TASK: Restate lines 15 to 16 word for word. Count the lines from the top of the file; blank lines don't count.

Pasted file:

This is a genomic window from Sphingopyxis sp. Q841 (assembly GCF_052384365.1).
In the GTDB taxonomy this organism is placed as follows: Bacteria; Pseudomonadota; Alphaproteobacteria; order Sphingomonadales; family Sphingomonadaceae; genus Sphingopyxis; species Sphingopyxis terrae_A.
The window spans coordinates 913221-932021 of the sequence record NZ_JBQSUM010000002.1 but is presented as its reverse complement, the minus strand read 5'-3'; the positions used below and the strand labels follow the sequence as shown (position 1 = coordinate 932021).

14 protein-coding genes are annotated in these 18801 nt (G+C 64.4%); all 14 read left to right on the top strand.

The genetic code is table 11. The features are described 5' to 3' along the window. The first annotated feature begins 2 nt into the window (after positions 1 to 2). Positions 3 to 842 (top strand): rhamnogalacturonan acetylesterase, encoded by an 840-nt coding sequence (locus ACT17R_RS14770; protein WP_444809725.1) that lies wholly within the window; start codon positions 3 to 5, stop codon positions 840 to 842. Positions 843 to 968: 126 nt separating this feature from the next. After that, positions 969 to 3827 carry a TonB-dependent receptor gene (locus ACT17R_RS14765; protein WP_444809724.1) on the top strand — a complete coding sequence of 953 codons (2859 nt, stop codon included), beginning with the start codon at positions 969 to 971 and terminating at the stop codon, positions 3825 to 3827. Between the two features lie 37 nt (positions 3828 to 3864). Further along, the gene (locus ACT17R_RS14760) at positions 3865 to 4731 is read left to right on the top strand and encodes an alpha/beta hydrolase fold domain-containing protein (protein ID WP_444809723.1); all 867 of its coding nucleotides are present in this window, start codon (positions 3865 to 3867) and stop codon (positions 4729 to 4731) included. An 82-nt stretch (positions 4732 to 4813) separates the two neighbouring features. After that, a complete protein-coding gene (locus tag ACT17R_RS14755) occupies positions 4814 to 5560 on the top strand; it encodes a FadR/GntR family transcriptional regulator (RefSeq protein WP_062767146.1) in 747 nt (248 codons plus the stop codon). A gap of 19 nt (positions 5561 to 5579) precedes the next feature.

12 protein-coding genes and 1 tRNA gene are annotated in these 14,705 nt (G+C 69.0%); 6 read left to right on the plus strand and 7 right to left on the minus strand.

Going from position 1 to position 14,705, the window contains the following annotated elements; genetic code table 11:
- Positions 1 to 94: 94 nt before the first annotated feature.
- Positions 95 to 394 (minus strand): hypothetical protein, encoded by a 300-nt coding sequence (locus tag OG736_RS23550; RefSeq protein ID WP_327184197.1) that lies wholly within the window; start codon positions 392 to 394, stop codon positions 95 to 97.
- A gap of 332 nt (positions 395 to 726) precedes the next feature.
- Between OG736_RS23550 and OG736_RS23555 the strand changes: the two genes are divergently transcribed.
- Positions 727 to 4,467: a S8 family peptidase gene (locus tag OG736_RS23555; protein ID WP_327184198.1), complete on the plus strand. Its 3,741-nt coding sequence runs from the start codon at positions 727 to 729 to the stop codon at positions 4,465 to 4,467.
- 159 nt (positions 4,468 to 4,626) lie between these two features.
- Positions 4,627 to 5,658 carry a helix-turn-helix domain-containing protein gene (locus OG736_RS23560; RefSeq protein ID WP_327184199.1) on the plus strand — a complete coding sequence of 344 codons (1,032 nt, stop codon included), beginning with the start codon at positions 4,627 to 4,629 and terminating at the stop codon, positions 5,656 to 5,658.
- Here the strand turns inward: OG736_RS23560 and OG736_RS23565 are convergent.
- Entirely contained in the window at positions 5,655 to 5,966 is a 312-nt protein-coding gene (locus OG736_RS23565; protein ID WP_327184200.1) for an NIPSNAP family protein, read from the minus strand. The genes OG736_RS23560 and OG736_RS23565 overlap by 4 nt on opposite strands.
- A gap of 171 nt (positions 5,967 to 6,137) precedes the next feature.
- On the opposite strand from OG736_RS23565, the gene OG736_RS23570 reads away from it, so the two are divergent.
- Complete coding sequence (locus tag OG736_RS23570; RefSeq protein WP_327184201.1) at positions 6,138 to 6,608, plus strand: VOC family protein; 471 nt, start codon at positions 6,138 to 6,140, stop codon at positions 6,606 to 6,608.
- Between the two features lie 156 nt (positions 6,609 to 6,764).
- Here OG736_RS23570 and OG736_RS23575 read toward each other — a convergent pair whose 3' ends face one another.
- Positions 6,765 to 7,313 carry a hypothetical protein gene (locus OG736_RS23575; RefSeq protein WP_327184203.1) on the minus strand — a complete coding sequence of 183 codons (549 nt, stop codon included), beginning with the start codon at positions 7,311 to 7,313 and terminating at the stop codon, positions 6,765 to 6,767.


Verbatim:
- Here the strand turns inward: OG736_RS23560 and OG736_RS23565 are convergent.
- Entirely contained in the window at positions 5,655 to 5,966 is a 312-nt protein-coding gene (locus OG736_RS23565; protein ID WP_327184200.1) for an NIPSNAP family protein, read from the minus strand. The genes OG736_RS23560 and OG736_RS23565 overlap by 4 nt on opposite strands.